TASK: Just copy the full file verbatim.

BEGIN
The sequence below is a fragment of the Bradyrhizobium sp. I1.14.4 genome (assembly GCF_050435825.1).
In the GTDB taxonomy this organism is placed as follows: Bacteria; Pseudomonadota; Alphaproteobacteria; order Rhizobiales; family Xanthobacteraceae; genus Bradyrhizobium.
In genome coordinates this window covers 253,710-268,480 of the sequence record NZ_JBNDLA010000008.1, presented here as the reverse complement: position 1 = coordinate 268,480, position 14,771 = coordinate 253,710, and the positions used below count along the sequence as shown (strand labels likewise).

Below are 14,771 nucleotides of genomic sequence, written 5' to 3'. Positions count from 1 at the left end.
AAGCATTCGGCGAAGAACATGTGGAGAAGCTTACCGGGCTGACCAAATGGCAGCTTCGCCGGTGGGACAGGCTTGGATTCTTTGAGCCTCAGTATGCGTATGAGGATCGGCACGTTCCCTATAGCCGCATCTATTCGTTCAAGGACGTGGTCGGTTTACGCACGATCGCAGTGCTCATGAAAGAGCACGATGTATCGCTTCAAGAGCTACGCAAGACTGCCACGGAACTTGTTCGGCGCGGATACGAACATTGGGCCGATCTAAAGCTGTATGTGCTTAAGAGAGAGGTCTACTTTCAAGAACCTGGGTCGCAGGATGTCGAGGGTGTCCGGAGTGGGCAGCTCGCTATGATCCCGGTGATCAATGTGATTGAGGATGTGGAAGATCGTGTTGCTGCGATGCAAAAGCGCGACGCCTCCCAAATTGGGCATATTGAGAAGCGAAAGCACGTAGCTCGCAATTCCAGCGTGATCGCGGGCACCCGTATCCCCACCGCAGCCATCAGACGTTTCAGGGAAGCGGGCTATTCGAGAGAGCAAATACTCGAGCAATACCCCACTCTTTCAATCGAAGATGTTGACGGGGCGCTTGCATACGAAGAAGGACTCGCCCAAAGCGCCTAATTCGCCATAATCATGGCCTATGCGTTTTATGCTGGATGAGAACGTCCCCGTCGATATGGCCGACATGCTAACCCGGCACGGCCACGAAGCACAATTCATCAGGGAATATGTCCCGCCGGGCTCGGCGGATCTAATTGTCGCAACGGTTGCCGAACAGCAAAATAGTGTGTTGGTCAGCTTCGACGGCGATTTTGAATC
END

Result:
The sequence below is a fragment of the Bradyrhizobium sp. I1.14.4 genome (assembly GCF_050435825.1).
In the GTDB taxonomy this organism is placed as follows: Bacteria; Pseudomonadota; Alphaproteobacteria; order Rhizobiales; family Xanthobacteraceae; genus Bradyrhizobium.
In genome coordinates this window covers 253,710-268,480 of the sequence record NZ_JBNDLA010000008.1, presented here as the reverse complement: position 1 = coordinate 268,480, position 14,771 = coordinate 253,710, and the positions used below count along the sequence as shown (strand labels likewise).

Below are 14,771 nucleotides of genomic sequence, written 5' to 3'. Positions count from 1 at the left end.
AAGCATTCGGCGAAGAACATGTGGAGAAGCTTACCGGGCTGACCAAATGGCAGCTTCGCCGGTGGGACAGGCTTGGATTCTTTGAGCCTCAGTATGCGTATGAGGATCGGCACGTTCCCTATAGCCGCATCTATTCGTTCAAGGACGTGGTCGGTTTACGCACGATCGCAGTGCTCATGAAAGAGCACGATGTATCGCTTCAAGAGCTACGCAAGACTGCCACGGAACTTGTTCGGCGCGGATACGAACATTGGGCCGATCTAAAGCTGTATGTGCTTAAGAGAGAGGTCTACTTTCAAGAACCTGGGTCGCAGGATGTCGAGGGTGTCCGGAGTGGGCAGCTCGCTATGATCCCGGTGATCAATGTGATTGAGGATGTGGAAGATCGTGTTGCTGCGATGCAAAAGCGCGACGCCTCCCAAATTGGGCATATTGAGAAGCGAAAGCACGTAGCTCGCAATTCCAGCGTGATCGCGGGCACCCGTATCCCCACCGCAGCCATCAGACGTTTCAGGGAAGCGGGCTATTCGAGAGAGCAAATACTCGAGCAATACCCCACTCTTTCAATCGAAGATGTTGACGGGGCGCTTGCATACGAAGAAGGACTCGCCCAAAGCGCCTAATTCGCCATAATCATGGCCTATGCGTTTTATGCTGGATGAGAACGTCCCCGTCGATATGGCCGACATGCTAACCCGGCACGGCCACGAAGCACAATTCATCAGGGAATATGTCCCGCCGGGCTCGGCGGATCTAATTGTCGCAACGGTTGCCGAACAGCAAAATAGTGTGTTGGTCAGCTTCGACGGCGATTTTGAATC